During a lengthy passage distinguishing between the ‘uncultivated’ reader of Ulysses and the ‘cultivated’ one – in which it all becomes ‘too difficult’ for the latter – Larbaud concludes eventually that these readers’ relative experiences of dullness render them not dissimilar:
The only distinction between him and the cultivated reader is that for him the Odyssey is not majestic and pompous, but simply uninteresting; and consequently he will not be so ingenuous as to laugh when he sees it burlesqued. The parody will bore him as much as the work itself. How many people of culture are in this position, even among those who could read the Odyssey in Greek!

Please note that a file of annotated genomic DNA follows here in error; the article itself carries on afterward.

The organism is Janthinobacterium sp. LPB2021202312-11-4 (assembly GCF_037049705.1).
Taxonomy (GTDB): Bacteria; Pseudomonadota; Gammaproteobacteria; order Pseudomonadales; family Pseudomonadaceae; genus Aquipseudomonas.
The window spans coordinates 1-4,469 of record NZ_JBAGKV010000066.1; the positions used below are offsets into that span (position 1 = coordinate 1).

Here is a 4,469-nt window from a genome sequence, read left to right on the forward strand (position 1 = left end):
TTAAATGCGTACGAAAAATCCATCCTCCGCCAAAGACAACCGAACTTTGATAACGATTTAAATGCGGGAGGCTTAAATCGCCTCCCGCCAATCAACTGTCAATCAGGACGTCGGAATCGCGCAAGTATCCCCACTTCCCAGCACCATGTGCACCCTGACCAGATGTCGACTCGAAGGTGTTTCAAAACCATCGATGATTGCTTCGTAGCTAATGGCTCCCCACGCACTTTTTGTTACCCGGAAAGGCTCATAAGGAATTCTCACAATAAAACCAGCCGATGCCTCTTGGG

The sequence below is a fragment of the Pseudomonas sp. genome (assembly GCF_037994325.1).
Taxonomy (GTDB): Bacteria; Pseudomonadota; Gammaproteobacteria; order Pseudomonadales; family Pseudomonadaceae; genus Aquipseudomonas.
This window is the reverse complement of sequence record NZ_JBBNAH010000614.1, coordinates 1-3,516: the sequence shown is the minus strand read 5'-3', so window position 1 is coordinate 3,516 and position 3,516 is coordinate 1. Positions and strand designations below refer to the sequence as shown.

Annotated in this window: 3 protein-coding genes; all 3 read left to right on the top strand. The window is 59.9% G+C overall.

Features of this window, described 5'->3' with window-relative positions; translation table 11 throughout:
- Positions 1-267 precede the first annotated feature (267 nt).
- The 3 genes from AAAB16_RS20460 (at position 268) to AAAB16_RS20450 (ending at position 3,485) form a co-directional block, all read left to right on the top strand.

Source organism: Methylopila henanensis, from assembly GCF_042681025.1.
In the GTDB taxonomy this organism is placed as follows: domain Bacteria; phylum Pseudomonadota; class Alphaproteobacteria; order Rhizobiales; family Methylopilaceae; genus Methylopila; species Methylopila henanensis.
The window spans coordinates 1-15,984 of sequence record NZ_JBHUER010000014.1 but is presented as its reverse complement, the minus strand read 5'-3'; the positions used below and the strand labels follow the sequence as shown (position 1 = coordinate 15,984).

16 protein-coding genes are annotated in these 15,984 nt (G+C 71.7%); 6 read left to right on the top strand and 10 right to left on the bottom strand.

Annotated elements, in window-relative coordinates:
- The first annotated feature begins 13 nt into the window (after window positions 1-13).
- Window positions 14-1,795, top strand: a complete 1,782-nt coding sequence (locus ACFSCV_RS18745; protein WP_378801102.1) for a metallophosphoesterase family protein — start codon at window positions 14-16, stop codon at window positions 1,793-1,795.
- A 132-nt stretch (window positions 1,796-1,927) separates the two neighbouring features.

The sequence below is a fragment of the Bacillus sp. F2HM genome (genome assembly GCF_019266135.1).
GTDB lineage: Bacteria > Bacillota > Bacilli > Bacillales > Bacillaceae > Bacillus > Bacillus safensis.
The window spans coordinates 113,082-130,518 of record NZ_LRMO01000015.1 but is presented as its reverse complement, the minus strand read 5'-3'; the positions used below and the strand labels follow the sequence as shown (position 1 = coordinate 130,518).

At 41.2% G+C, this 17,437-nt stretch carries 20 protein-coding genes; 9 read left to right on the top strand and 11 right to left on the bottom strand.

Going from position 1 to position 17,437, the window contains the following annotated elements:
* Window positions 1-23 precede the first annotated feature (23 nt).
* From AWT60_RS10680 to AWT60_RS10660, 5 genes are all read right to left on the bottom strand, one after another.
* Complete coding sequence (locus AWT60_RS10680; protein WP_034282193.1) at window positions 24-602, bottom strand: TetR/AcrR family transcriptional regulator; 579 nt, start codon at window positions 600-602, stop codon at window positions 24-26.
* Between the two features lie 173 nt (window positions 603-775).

Who, then, is Larbaud’s ideal reader of Ulysses? In Pound’s ‘Paris Letter’ of May 1922, where he urges ‘all men to “unite” to give praise to Ulysses’, he adds that ‘I do not mean that all should praise it from the same viewpoint; but all serious men of letters, whether they write a critique or not, will certainly have to make one for their own use’. Likewise Larbaud seems to reserve his criticism, or even mockery, for those who are either bored or intimidated by the novel. Those who really understand it, Larbaud implies, are those who take it seriously enough that they see when it is sending up even its own structures and assumptions.